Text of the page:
A recent academic study found that while a number of sex-specific stylistic trends exist across the way people write on Twitter, these patterns aren't true for everyone.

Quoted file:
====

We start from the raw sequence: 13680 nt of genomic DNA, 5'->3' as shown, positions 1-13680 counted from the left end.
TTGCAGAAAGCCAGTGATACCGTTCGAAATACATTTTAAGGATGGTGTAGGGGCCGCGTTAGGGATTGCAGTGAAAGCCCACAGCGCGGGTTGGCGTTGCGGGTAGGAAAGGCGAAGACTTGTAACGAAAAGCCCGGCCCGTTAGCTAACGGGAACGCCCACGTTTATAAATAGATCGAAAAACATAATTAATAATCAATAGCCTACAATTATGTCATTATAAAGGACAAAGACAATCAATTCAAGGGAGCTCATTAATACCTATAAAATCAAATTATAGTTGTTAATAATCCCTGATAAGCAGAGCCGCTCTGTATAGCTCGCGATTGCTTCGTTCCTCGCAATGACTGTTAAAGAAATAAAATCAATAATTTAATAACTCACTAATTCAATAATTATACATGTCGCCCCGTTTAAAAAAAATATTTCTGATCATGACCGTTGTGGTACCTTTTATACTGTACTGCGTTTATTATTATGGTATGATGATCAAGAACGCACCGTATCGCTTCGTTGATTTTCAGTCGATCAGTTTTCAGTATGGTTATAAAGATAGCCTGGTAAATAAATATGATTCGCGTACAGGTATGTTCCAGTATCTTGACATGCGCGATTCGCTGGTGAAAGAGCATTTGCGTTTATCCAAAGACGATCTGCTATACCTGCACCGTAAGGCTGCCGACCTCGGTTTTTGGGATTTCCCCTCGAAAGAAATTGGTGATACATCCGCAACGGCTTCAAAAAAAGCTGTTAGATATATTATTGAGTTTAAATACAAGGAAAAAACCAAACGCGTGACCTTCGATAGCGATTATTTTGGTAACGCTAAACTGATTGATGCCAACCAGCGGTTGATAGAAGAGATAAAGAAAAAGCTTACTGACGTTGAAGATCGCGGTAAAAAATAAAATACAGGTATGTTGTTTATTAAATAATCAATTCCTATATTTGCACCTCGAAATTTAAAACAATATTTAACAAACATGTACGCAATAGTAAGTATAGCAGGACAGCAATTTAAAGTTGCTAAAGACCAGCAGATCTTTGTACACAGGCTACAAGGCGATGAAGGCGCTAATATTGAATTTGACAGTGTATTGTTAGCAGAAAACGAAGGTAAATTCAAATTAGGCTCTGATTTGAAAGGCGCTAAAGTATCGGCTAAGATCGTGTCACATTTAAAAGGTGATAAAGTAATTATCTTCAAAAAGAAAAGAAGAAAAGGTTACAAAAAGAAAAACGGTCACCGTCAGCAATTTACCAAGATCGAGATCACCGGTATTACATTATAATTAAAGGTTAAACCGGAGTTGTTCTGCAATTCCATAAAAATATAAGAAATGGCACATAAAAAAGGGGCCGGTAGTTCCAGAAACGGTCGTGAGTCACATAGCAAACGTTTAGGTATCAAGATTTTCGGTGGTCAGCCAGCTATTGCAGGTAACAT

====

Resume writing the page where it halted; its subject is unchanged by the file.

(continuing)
The study concluded that a number of female users and male users do employ language more typical of the "opposite sex," and that a user's tweets are more likely to sound like his/her sex if he/she has significantly more Twitter friends of the same sex. (Know your audience, etc.) The researchers note that other factors like age, race, and class factor into the way people tweet, and they take a refreshingly non-gender essentialist stance: Men and women, on the whole, might tweet in different ways, but that's hardly nature's doing. Instead, this is a study about how we're learning to communicate with and from each other, which is fascinating.